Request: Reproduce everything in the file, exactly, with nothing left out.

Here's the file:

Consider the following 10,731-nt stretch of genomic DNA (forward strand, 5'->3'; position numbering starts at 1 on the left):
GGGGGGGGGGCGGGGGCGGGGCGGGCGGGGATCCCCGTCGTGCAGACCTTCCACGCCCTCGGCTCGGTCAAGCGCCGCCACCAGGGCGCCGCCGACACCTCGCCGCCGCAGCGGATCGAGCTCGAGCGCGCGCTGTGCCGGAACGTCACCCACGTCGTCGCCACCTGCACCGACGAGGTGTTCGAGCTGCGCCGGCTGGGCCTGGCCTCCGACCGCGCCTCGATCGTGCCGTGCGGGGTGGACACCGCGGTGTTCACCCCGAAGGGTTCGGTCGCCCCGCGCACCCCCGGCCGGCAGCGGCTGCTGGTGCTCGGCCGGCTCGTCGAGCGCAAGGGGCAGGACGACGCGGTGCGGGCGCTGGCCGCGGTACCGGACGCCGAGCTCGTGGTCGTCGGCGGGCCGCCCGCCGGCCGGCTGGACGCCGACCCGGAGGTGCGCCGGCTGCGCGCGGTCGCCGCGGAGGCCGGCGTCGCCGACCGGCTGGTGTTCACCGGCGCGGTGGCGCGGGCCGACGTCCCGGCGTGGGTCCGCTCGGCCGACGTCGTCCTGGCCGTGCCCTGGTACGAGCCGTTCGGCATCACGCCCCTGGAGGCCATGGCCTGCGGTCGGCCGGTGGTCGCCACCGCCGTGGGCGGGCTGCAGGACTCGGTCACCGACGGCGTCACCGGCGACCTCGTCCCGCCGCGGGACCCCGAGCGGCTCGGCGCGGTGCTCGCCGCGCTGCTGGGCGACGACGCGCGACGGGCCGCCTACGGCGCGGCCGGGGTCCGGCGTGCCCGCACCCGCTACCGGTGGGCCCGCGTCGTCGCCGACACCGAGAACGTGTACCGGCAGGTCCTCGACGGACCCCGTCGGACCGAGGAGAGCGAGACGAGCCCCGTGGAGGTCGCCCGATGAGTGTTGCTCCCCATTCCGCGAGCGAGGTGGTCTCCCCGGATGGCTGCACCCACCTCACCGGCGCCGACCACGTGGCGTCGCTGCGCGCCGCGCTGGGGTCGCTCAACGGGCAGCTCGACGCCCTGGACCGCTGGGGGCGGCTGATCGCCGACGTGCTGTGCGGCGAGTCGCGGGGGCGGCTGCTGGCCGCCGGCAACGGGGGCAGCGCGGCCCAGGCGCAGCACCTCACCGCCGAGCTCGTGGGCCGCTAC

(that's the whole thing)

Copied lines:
Consider the following 10,731-nt stretch of genomic DNA (forward strand, 5'->3'; position numbering starts at 1 on the left):
GGGGGGGGGGCGGGGGCGGGGCGGGCGGGGATCCCCGTCGTGCAGACCTTCCACGCCCTCGGCTCGGTCAAGCGCCGCCACCAGGGCGCCGCCGACACCTCGCCGCCGCAGCGGATCGAGCTCGAGCGCGCGCTGTGCCGGAACGTCACCCACGTCGTCGCCACCTGCACCGACGAGGTGTTCGAGCTGCGCCGGCTGGGCCTGGCCTCCGACCGCGCCTCGATCGTGCCGTGCGGGGTGGACACCGCGGTGTTCACCCCGAAGGGTTCGGTCGCCCCGCGCACCCCCGGCCGGCAGCGGCTGCTGGTGCTCGGCCGGCTCGTCGAGCGCAAGGGGCAGGACGACGCGGTGCGGGCGCTGGCCGCGGTACCGGACGCCGAGCTCGTGGTCGTCGGCGGGCCGCCCGCCGGCCGGCTGGACGCCGACCCGGAGGTGCGCCGGCTGCGCGCGGTCGCCGCGGAGGCCGGCGTCGCCGACCGGCTGGTGTTCACCGGCGCGGTGGCGCGGGCCGACGTCCCGGCGTGGGTCCGCTCGGCCGACGTCGTCCTGGCCGTGCCCTGGTACGAGCCGTTCGGCATCACGCCCCTGGAGGCCATGGCCTGCGGTCGGCCGGTGGTCGCCACCGCCGTGGGCGGGCTGCAGGACTCGGTCACCGACGGCGTCACCGGCGACCTCGTCCCGCCGCGGGACCCCGAGCGGCTCGGCGCGGTGCTCGCCGCGCTGCTGGGCGACGACGCGCGACGGGCCGCCTACGGCGCGGCCGGGGTCCGGCGTGCCCGCACCCGCTACCGGTGGGCCCGCGTCGTCGCCGACACCGAGAACGTGTACCGGCAGGTCCTCGACGGACCCCGTCGGACCGAGGAGAGCGAGACGAGCCCCGTGGAGGTCGCCCGATGAGTGTTGCTCCCCATTCCGCGAGCGAGGTGGTCTCCCCGGATGGCTGCACCCACCTCACCGGCGCCGACCACGTGGCGTCGCTGCGCGCCGCGCTGGGGTCGCTCAACGGGCAGCTCGACGCCCTGGACCGCTGGGGGCGGCTGATCGCCGACGTGCTGTGCGGCGAGTCGCGGGGGCGGCTGCTGGCCGCCGGCAACGGGGGCAGCGCGGCCCAGGCGCAGCACCTCACCGCCGAGCTCGTGGGCCGCTAC